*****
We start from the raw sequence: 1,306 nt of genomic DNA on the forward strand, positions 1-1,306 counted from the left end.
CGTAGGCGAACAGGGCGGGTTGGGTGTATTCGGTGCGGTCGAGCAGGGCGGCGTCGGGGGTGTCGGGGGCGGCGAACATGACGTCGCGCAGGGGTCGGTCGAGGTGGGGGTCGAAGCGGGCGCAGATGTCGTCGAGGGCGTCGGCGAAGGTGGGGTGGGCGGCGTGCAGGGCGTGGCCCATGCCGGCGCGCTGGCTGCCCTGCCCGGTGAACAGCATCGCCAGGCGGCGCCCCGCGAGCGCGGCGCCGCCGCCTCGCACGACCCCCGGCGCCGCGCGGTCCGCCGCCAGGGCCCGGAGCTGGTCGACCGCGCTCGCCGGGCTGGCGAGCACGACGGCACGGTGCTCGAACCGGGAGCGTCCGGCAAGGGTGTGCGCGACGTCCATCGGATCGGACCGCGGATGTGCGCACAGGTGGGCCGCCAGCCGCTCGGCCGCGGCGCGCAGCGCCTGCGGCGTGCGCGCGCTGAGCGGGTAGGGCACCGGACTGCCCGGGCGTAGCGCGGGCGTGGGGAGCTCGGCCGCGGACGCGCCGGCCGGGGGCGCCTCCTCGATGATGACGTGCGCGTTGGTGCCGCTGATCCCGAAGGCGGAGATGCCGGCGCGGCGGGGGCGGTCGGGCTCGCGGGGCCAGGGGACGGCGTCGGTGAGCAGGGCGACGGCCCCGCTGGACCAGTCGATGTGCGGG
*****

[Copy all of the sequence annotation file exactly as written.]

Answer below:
We start from the raw sequence: 1,306 nt of genomic DNA on the forward strand, positions 1-1,306 counted from the left end.
CGTAGGCGAACAGGGCGGGTTGGGTGTATTCGGTGCGGTCGAGCAGGGCGGCGTCGGGGGTGTCGGGGGCGGCGAACATGACGTCGCGCAGGGGTCGGTCGAGGTGGGGGTCGAAGCGGGCGCAGATGTCGTCGAGGGCGTCGGCGAAGGTGGGGTGGGCGGCGTGCAGGGCGTGGCCCATGCCGGCGCGCTGGCTGCCCTGCCCGGTGAACAGCATCGCCAGGCGGCGCCCCGCGAGCGCGGCGCCGCCGCCTCGCACGACCCCCGGCGCCGCGCGGTCCGCCGCCAGGGCCCGGAGCTGGTCGACCGCGCTCGCCGGGCTGGCGAGCACGACGGCACGGTGCTCGAACCGGGAGCGTCCGGCAAGGGTGTGCGCGACGTCCATCGGATCGGACCGCGGATGTGCGCACAGGTGGGCCGCCAGCCGCTCGGCCGCGGCGCGCAGCGCCTGCGGCGTGCGCGCGCTGAGCGGGTAGGGCACCGGACTGCCCGGGCGTAGCGCGGGCGTGGGGAGCTCGGCCGCGGACGCGCCGGCCGGGGGCGCCTCCTCGATGATGACGTGCGCGTTGGTGCCGCTGATCCCGAAGGCGGAGATGCCGGCGCGGCGGGGGCGGTCGGGCTCGCGGGGCCAGGGGACGGCGTCGGTGAGCAGGGCGACGGCCCCGCTGGACCAGTCGATGTGCGGG